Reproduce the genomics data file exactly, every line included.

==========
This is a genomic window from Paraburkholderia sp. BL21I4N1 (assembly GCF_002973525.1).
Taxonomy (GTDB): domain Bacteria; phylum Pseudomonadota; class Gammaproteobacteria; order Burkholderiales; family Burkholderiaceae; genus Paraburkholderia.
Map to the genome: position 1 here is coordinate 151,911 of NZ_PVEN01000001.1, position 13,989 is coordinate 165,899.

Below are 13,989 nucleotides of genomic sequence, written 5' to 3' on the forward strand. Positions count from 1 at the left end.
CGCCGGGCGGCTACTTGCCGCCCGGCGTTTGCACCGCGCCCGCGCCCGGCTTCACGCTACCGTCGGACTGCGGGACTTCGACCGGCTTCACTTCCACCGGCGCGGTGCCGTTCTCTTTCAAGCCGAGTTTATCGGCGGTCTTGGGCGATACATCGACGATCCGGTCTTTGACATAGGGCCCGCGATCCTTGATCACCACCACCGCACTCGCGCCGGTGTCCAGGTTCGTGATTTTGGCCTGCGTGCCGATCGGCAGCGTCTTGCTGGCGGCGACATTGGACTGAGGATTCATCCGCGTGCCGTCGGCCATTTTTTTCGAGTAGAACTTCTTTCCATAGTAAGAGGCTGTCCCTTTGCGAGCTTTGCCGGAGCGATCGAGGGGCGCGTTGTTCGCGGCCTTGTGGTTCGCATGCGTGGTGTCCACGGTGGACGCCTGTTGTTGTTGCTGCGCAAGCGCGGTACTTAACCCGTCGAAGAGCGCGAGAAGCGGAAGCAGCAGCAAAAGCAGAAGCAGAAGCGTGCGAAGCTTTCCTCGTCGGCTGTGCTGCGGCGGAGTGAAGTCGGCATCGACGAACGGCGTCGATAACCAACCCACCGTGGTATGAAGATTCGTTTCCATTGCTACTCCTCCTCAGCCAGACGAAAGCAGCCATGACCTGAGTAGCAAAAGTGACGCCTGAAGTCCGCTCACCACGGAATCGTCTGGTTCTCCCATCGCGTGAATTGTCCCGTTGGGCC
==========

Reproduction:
This is a genomic window from Paraburkholderia sp. BL21I4N1 (assembly GCF_002973525.1).
Taxonomy (GTDB): domain Bacteria; phylum Pseudomonadota; class Gammaproteobacteria; order Burkholderiales; family Burkholderiaceae; genus Paraburkholderia.
Map to the genome: position 1 here is coordinate 151,911 of NZ_PVEN01000001.1, position 13,989 is coordinate 165,899.

Below are 13,989 nucleotides of genomic sequence, written 5' to 3' on the forward strand. Positions count from 1 at the left end.
CGCCGGGCGGCTACTTGCCGCCCGGCGTTTGCACCGCGCCCGCGCCCGGCTTCACGCTACCGTCGGACTGCGGGACTTCGACCGGCTTCACTTCCACCGGCGCGGTGCCGTTCTCTTTCAAGCCGAGTTTATCGGCGGTCTTGGGCGATACATCGACGATCCGGTCTTTGACATAGGGCCCGCGATCCTTGATCACCACCACCGCACTCGCGCCGGTGTCCAGGTTCGTGATTTTGGCCTGCGTGCCGATCGGCAGCGTCTTGCTGGCGGCGACATTGGACTGAGGATTCATCCGCGTGCCGTCGGCCATTTTTTTCGAGTAGAACTTCTTTCCATAGTAAGAGGCTGTCCCTTTGCGAGCTTTGCCGGAGCGATCGAGGGGCGCGTTGTTCGCGGCCTTGTGGTTCGCATGCGTGGTGTCCACGGTGGACGCCTGTTGTTGTTGCTGCGCAAGCGCGGTACTTAACCCGTCGAAGAGCGCGAGAAGCGGAAGCAGCAGCAAAAGCAGAAGCAGAAGCGTGCGAAGCTTTCCTCGTCGGCTGTGCTGCGGCGGAGTGAAGTCGGCATCGACGAACGGCGTCGATAACCAACCCACCGTGGTATGAAGATTCGTTTCCATTGCTACTCCTCCTCAGCCAGACGAAAGCAGCCATGACCTGAGTAGCAAAAGTGACGCCTGAAGTCCGCTCACCACGGAATCGTCTGGTTCTCCCATCGCGTGAATTGTCCCGTTGGGCC